In the time before European contact, the Coast Salish, like most First Nations peoples, were guided through the seasons by signs in nature. A rhythm was created—a cycle that led to a harmonious existence between the people and their environment.
For the Coast Salish, spring was a time for hunting and fishing. The hot and dry time of summer was dedicated to gathering berries, shellfish and cattails for weaving mats. By late autumn, as the leaves turned and the days began to grow shorter, a particular sign heralded the time for people to move indoors and return to the longhouses for the Winter Ceremony. This sign, one that many of us would never notice, was of great importance to the Coast Salish. To know winter was approaching, one had only to listen for “when the frogs stopped singing.”
In winter, the sacred ritual of spirit dancing took centre stage. Feasting, the bestowing of gifts, and telling the stories that passed on vital cultural history and values became a daily focus.
The yearly cycle began again in early spring, when all the gifts of the winter, like food, elaborate blankets, had gratefully been given away. The time to leave the longhouses and once again live outdoors was marked by a joyous sound—”when the frogs started singing again.”
In countless First Nations groups, the frog is the voice of the people. It symbolizes innocence, stability and communication. Even in these times of technology and the invasion of sounds like airplanes, traffic and sirens, the return of the frogs and their song was a welcome relief for Susan Point as she emerged from winter on the Musqueam reserve in Vancouver. “Each year,” she recalls fondly, “I would hear thousands of frogs singing and croaking around my house.” Now, the eagerly awaited spring brings a moment of sorrow for Susan Point.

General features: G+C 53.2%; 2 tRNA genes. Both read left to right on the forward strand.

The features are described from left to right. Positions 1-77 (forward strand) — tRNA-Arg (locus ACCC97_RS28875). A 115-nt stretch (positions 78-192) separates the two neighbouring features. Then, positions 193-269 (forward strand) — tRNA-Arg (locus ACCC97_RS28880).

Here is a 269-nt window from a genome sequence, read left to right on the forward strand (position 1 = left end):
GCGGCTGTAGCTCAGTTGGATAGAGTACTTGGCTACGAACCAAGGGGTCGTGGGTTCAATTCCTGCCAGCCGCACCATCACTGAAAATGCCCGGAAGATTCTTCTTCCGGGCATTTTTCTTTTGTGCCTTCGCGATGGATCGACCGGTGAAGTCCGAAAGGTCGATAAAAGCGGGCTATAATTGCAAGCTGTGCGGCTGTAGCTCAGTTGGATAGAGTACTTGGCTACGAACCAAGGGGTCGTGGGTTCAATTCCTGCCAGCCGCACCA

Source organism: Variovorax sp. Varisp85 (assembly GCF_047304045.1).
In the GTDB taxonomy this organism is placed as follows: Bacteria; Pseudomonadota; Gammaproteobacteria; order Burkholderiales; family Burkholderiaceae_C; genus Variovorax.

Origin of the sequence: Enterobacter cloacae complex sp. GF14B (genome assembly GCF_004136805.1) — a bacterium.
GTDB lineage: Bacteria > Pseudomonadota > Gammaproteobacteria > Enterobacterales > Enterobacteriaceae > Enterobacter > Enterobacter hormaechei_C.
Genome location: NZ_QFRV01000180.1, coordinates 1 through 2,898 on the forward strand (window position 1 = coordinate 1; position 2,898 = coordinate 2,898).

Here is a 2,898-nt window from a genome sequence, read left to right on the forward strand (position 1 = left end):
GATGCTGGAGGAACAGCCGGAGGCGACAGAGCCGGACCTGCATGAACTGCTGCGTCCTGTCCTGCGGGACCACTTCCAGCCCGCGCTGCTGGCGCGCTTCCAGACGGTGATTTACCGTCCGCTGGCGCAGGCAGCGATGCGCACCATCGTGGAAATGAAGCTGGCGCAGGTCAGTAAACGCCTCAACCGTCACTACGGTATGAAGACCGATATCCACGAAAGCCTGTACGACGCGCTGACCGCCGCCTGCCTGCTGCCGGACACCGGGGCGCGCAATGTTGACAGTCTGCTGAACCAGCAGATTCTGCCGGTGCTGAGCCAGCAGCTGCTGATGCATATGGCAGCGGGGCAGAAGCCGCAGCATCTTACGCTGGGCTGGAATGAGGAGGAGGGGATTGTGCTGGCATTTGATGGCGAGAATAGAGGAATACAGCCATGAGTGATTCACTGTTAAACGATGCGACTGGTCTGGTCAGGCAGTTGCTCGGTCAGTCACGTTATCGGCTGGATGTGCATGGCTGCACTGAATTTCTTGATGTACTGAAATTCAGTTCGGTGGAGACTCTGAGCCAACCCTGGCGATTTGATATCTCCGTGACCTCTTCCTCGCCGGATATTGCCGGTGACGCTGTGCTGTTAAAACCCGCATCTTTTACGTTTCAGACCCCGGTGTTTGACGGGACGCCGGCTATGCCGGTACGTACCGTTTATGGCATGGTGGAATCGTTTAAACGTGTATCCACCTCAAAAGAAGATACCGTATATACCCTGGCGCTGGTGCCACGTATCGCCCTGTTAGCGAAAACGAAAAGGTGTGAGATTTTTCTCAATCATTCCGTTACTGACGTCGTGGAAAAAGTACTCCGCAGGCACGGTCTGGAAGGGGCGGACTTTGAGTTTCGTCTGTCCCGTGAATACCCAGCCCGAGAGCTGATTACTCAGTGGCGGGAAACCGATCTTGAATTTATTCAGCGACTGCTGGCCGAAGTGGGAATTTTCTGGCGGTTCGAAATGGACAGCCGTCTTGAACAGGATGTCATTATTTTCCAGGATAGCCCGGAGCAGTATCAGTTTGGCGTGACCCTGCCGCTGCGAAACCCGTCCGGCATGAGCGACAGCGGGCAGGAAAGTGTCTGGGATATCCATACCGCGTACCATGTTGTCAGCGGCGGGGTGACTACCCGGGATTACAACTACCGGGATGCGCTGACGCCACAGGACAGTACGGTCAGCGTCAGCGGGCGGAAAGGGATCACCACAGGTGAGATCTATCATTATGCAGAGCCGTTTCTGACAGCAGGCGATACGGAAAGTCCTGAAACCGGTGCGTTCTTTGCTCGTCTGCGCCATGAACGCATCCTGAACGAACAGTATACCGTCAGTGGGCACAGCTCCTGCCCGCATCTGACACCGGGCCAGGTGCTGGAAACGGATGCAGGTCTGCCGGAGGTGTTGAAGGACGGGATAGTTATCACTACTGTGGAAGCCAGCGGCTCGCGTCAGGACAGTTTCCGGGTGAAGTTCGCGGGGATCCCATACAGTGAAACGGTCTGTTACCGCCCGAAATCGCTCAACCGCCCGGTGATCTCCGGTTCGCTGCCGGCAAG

As housing developments pushed farther toward her home, the frogs were forced away. First they moved west, but if she tried, Susan Point could still hear them. In the last two springs, their song has nearly been silenced. The frogs are now trying to survive on a plot of land on the far west side of the reserve. But this too has been designated for development. As the title for this piece suggests, the frogs now have nowhere left to go.
For many people, the childhood memory of holding a frog on the palm of your hand is vivid. Its fragility was overwhelming. It could sit on the palm of your hand, and, looking close, you could see its delicate bones and smooth skin. You couldn’t put your hand on its back, or you might hurt it. Cupping your hand over top would keep it from hopping away—at least for a moment. Fragile—it’s a word that can’t even pretend to touch on the vulnerable nature of these wonderful ambassadors of the seasons. In environmental circles, the frog is metaphorically considered the “canary in the coal mine”—its silence heralding not the onset of winter, but the first physical signs that the environment is fast becoming a poisonous tomb for all of us. Frogs are highly susceptible to the damages brought on by pesticides, fertilizers, habitat destruction and ozone depletion. The world’s amphibian populations are disappearing at an alarming rate. So few of us have been trained, by generations of culture, to listen for their song, that we have not noticed their silent warnings until only recently. “It seems,” Point laments, “that the voice of the frog is being silenced and we are losing our connection to the land.”
Susan Point’s limited edition puzzle woodblock print Nowhere Left illustrates the importance of the frog in our survival. Although the overall image of these puzzle pieces was designed as a soft-squared spindle whorl, we can’t help but notice how devastating it would be to the design if just one of the four frogs was missing from the puzzle. The number four is significant in First Nations culture, relating to the four winds, the four seasons, the four directions and the four corners of the earth. These frogs are each different, and the one in the lower right corner looks almost human, relating, as Point says, to our own connection to the earth and the environment.
What will happen to us when the song of the frog is silenced forever? How will we know when to return outdoors in the spring? Will winter ever end?
—Susan Point as told to Vesta Giles
Coast Salish (Musqueam)
Susan began making limited edition prints on her kitchen table in 1981 while working as a legal secretary. She received several early commissions, which established her reputation for innovative proposals and for completing projects on time, on budget and at the highest level. She took courses in silver, casting and carving, all of which led to monumental sculptures in mixed media, and she was the first Northwest Coast artist to work in glass. She continues to release a number of print editions each year, but her focus has been on commissioned sculpture.
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